Venezuela - An Introduction. Venezuela: Maps, History, Geography, Government, Culture, Facts, Guide & Travel/Holidays/Cities. Venezuela, a third larger than Texas, occupies most of the northern coast of South America on the Caribbean Sea.
It is bordered by Colombia to the west, Guyana to the east, and Brazil to the south. Mountain systems break Venezuela into four distinct areas: (1) the Maracaibo lowlands; (2) the mountainous region in the north and northwest; (3) the Orinoco basin, with the llanos (vast grass-covered plains) on its northern border and great forest areas in the south and southeast; and (4) the Guiana Highlands, south of the Orinoco, accounting for nearly half the national territory.
Federal republic. Venezuela: History. The History of Venezuela. Venezuela_Anatomy_of_a_Collapse. Analysis: How Hugo Chavez changed Venezuela. 6 March 2013Last updated at 02:31 ET By Victor Bulmer-Thomas Latin America analyst Hugo Chavez was at the centre of Veneuelan political life for 14 years Hugo Chavez burst onto the national scene in Venezuela in a failed military uprising in 1992.
Sentenced to jail for many years, he was soon pardoned as the Venezuelan government did not consider either him or his movement much of a threat. Yet his uncompromising attacks on political corruption and state incompetence struck a chord in the Venezuelan people and he won the 1998 presidential election. His first term in office was marked by moderation in foreign policy and he was a frequent visitor to the US. However, domestic policy was more radical, with a particular focus on social programmes.
These centred on "missions" dedicated to improving access to health, education, social security, food and land for the poorest sectors of society. An alliance began to take shape with Cuba in order to fulfil these ambitions. Radical change Regional vision. Venezuela’s Republic of Crime - Kevin Casas-Zamora. Exit from comment view mode.
Click to hide this space. Capriles Radonski and the New Venezuelan Opposition. In October, Venezuelans will head to the polls for the fourth presidential vote since Hugo Chávez took power in 1999.
With the announcement earlier this week by Leopoldo Lopez that he is ending his candidacy and throwing his support to Henrique Capriles Radonski, the young and charismatic governor whom many expect to be Chávez's main contender, the opposition is gradually consolidating its power. It is slowly becoming a more serious challenge to the regime in Caracas, which remains electorally competitive itself. Hugo Chávez, meet your competition. For years, Venezuela's opposition to Hugo Chávez looked like a bit of a joke.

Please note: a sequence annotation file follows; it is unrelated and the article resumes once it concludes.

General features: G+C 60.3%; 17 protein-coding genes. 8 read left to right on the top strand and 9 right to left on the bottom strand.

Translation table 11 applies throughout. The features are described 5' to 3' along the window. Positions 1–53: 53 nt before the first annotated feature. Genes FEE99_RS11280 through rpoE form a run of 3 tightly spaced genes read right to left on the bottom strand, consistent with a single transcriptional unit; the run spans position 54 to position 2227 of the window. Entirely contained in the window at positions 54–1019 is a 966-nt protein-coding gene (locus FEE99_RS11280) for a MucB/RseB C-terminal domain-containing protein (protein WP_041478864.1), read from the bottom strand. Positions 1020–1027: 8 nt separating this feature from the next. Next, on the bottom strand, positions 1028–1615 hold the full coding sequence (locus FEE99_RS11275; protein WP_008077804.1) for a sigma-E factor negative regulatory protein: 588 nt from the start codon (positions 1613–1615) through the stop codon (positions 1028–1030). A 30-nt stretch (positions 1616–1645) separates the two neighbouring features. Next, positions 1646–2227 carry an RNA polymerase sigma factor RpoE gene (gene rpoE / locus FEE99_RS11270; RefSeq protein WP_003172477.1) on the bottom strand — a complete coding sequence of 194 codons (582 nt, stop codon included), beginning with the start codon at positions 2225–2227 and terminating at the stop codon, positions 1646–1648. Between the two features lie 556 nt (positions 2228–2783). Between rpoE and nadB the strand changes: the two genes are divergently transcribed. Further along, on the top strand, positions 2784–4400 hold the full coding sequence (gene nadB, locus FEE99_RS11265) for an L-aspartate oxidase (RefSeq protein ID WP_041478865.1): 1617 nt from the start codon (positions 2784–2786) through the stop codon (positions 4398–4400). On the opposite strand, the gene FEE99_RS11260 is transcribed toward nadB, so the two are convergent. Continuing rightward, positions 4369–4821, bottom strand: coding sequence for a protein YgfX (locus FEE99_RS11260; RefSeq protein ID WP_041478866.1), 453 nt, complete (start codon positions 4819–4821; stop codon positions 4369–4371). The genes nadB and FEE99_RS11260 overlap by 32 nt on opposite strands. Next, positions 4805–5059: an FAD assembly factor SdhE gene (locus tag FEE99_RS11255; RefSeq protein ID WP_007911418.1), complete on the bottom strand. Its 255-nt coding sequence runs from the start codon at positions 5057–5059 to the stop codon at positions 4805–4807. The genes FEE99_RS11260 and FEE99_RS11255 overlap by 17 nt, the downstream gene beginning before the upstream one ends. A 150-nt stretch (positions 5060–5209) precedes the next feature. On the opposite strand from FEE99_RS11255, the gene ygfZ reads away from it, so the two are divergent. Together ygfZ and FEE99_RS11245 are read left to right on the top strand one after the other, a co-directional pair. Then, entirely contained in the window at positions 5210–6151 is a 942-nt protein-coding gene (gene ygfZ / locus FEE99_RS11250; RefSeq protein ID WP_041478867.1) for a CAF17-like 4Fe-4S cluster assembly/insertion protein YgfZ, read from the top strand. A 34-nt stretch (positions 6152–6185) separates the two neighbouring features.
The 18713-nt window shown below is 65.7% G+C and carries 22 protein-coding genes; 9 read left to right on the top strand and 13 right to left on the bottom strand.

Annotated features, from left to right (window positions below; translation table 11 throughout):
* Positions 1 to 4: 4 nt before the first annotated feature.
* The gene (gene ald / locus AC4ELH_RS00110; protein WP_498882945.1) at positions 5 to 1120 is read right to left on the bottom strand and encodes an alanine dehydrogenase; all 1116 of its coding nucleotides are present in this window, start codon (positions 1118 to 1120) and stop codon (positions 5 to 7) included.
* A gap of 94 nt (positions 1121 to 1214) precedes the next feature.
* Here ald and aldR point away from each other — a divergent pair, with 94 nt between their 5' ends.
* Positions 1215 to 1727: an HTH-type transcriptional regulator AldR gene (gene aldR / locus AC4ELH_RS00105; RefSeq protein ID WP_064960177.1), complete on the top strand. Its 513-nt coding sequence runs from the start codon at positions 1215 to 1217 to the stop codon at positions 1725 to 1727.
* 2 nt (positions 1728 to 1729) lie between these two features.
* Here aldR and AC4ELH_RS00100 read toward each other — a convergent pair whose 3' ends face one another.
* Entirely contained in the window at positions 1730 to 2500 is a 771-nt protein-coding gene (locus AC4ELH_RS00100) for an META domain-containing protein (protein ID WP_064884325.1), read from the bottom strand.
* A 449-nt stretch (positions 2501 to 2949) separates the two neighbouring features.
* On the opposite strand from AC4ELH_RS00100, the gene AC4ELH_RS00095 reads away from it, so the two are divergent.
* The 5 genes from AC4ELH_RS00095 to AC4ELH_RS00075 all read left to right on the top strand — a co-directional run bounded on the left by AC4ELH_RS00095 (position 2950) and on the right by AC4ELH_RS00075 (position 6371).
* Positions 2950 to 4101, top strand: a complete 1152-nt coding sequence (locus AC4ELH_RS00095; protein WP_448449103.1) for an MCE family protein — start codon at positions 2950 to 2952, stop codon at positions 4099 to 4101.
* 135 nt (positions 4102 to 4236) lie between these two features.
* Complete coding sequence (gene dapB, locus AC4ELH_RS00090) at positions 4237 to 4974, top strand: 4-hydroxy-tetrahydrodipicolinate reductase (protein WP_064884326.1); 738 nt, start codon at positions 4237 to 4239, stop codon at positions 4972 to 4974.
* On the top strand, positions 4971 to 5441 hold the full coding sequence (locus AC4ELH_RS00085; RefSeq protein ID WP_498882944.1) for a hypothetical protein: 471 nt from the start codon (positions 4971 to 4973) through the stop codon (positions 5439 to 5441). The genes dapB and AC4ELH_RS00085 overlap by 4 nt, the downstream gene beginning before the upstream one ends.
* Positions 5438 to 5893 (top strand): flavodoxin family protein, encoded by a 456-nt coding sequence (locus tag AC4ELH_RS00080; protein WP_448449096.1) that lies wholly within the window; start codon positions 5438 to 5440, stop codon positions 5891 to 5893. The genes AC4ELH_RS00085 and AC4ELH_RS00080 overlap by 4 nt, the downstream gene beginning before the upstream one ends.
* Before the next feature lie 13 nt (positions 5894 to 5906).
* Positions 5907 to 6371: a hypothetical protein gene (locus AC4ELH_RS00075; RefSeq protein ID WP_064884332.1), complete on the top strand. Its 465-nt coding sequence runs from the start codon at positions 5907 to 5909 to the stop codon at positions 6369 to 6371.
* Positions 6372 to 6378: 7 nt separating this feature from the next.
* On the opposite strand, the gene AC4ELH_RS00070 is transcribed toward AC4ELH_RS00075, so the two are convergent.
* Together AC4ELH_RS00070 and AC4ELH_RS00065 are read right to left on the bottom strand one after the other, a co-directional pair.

Thanks to unsuccessful attempts to unseat the president (including general strikes, an electoral boycott, and even a coup), it deservedly earned characterizations like "disorganized," "leaderless," and "self-defeating. " On Sunday, Venezuela's opposition finally got its act together. In a national primary that drew more than 2.9 million voters to the polls (double what was expected), Miranda Governor Henrique Capriles was chosen as the opposition's standard-bearer and leader. (The photo above shows his followers celebrating the win.) Capriles's victory over four other candidates was impressive: at 62% of the opposition vote, he doubled his nearest rival's tally, earning a strong claim to be the opposition's consensus candidate.
The man who could be Venezuela's next president. Venezuela President Hugo Chavez's disclosure that his cancer has recurred raises hard questions about his ability to campaign for re-election in October.
If he lacks the stamina or is incapacitated, what happens next -- will fair elections proceed, or will his ruling circle frustrate any potential transfer of power? In short, if there is new leadership, can one imagine a shift in which Venezuela stops using its oil wealth to support a violent Colombian guerrilla movement? Chávez: Venezuela Developed First Unarmed Drone [Voltaire Network]
Venezuelan President Hugo Chávez announced his country has developed its own unarmed aerial drone with help from Iran, China and Russia, saying the drones had military and civilian uses.
It is "one of three aircraft that we have made here, and we will continue to manufacture them," Chavez said Wednesday during a meeting with defense chiefs. "Russia, China, Iran and other allied countries" had contributed to the project, he added. The drone has a range of 100 kilometers, can reach an altitude of 3,000 meters according to General Julio Morales, head of the state-run Cavim arms manufacturer, which developed the aircraft. They can stay aloft for up to 90 minutes and can transmit real-time video and images, and is currently being upgraded in order to carry out night flights, he added. The three-by-four-meter drone was part of a system "exclusively for defense," aimed at surveillance and the monitoring of pipelines, dams and other rural infrastructure, Morales said.
The Washington Post Uses Biased Experts to Promote Propaganda on Venezuela. Demonstrators display a Venezuelan flag during a protest in Caracas, Venezuela, Sunday, March 2, 2014.
(AP Photo/Fernando Llano) The Washington Post’s Feb. 19 article about the recent spate of unrest in Venezuela took a breathlessly laudatory stance towards the opposition against President Nicolás Maduro. The opening paragraphs offer a good indication of its tenor: Chavez.